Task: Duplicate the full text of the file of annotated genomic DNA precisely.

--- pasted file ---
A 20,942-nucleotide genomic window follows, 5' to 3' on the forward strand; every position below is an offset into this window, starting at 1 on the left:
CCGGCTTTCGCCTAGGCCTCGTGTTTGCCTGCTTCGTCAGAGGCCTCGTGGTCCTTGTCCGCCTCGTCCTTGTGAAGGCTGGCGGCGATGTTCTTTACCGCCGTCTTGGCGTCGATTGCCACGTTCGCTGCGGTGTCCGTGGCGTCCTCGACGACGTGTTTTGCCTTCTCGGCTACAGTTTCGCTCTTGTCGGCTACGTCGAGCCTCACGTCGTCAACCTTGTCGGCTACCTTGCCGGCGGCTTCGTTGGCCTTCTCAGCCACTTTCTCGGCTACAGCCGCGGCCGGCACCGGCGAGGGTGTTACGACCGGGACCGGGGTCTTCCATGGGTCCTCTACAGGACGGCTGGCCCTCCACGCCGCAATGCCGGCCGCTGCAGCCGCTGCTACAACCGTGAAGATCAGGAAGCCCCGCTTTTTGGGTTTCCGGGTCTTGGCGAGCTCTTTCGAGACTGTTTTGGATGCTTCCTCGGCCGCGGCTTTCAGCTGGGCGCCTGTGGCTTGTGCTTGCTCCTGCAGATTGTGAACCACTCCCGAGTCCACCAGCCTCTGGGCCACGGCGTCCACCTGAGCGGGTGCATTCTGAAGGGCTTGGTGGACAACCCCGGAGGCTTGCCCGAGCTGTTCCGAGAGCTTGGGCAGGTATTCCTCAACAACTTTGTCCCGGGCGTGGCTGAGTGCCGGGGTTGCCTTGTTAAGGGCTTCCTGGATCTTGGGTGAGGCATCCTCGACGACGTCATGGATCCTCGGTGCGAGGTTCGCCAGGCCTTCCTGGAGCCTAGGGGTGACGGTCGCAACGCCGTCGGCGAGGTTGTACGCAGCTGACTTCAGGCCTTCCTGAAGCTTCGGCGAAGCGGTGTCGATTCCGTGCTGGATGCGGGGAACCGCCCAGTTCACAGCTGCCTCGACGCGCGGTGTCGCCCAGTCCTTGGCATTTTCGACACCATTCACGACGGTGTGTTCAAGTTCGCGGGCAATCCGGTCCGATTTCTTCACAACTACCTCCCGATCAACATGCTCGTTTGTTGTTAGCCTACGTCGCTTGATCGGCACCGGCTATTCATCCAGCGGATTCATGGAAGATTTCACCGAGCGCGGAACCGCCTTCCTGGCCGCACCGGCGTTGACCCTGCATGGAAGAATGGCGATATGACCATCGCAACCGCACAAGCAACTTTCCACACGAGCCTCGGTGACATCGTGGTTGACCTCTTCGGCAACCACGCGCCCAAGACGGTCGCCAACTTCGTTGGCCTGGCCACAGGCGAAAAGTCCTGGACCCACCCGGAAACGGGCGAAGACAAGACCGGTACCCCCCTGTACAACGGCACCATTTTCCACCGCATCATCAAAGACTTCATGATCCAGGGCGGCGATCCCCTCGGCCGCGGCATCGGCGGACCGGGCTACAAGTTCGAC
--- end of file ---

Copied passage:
A 20,942-nucleotide genomic window follows, 5' to 3' on the forward strand; every position below is an offset into this window, starting at 1 on the left:
CCGGCTTTCGCCTAGGCCTCGTGTTTGCCTGCTTCGTCAGAGGCCTCGTGGTCCTTGTCCGCCTCGTCCTTGTGAAGGCTGGCGGCGATGTTCTTTACCGCCGTCTTGGCGTCGATTGCCACGTTCGCTGCGGTGTCCGTGGCGTCCTCGACGACGTGTTTTGCCTTCTCGGCTACAGTTTCGCTCTTGTCGGCTACGTCGAGCCTCACGTCGTCAACCTTGTCGGCTACCTTGCCGGCGGCTTCGTTGGCCTTCTCAGCCACTTTCTCGGCTACAGCCGCGGCCGGCACCGGCGAGGGTGTTACGACCGGGACCGGGGTCTTCCATGGGTCCTCTACAGGACGGCTGGCCCTCCACGCCGCAATGCCGGCCGCTGCAGCCGCTGCTACAACCGTGAAGATCAGGAAGCCCCGCTTTTTGGGTTTCCGGGTCTTGGCGAGCTCTTTCGAGACTGTTTTGGATGCTTCCTCGGCCGCGGCTTTCAGCTGGGCGCCTGTGGCTTGTGCTTGCTCCTGCAGATTGTGAACCACTCCCGAGTCCACCAGCCTCTGGGCCACGGCGTCCACCTGAGCGGGTGCATTCTGAAGGGCTTGGTGGACAACCCCGGAGGCTTGCCCGAGCTGTTCCGAGAGCTTGGGCAGGTATTCCTCAACAACTTTGTCCCGGGCGTGGCTGAGTGCCGGGGTTGCCTTGTTAAGGGCTTCCTGGATCTTGGGTGAGGCATCCTCGACGACGTCATGGATCCTCGGTGCGAGGTTCGCCAGGCCTTCCTGGAGCCTAGGGGTGACGGTCGCAACGCCGTCGGCGAGGTTGTACGCAGCTGACTTCAGGCCTTCCTGAAGCTTCGGCGAAGCGGTGTCGATTCCGTGCTGGATGCGGGGAACCGCCCAGTTCACAGCTGCCTCGACGCGCGGTGTCGCCCAGTCCTTGGCATTTTCGACACCATTCACGACGGTGTGTTCAAGTTCGCGGGCAATCCGGTCCGATTTCTTCACAACTACCTCCCGATCAACATGCTCGTTTGTTGTTAGCCTACGTCGCTTGATCGGCACCGGCTATTCATCCAGCGGATTCATGGAAGATTTCACCGAGCGCGGAACCGCCTTCCTGGCCGCACCGGCGTTGACCCTGCATGGAAGAATGGCGATATGACCATCGCAACCGCACAAGCAACTTTCCACACGAGCCTCGGTGACATCGTGGTTGACCTCTTCGGCAACCACGCGCCCAAGACGGTCGCCAACTTCGTTGGCCTGGCCACAGGCGAAAAGTCCTGGACCCACCCGGAAACGGGCGAAGACAAGACCGGTACCCCCCTGTACAACGGCACCATTTTCCACCGCATCATCAAAGACTTCATGATCCAGGGCGGCGATCCCCTCGGCCGCGGCATCGGCGGACCGGGCTACAAGTTCGAC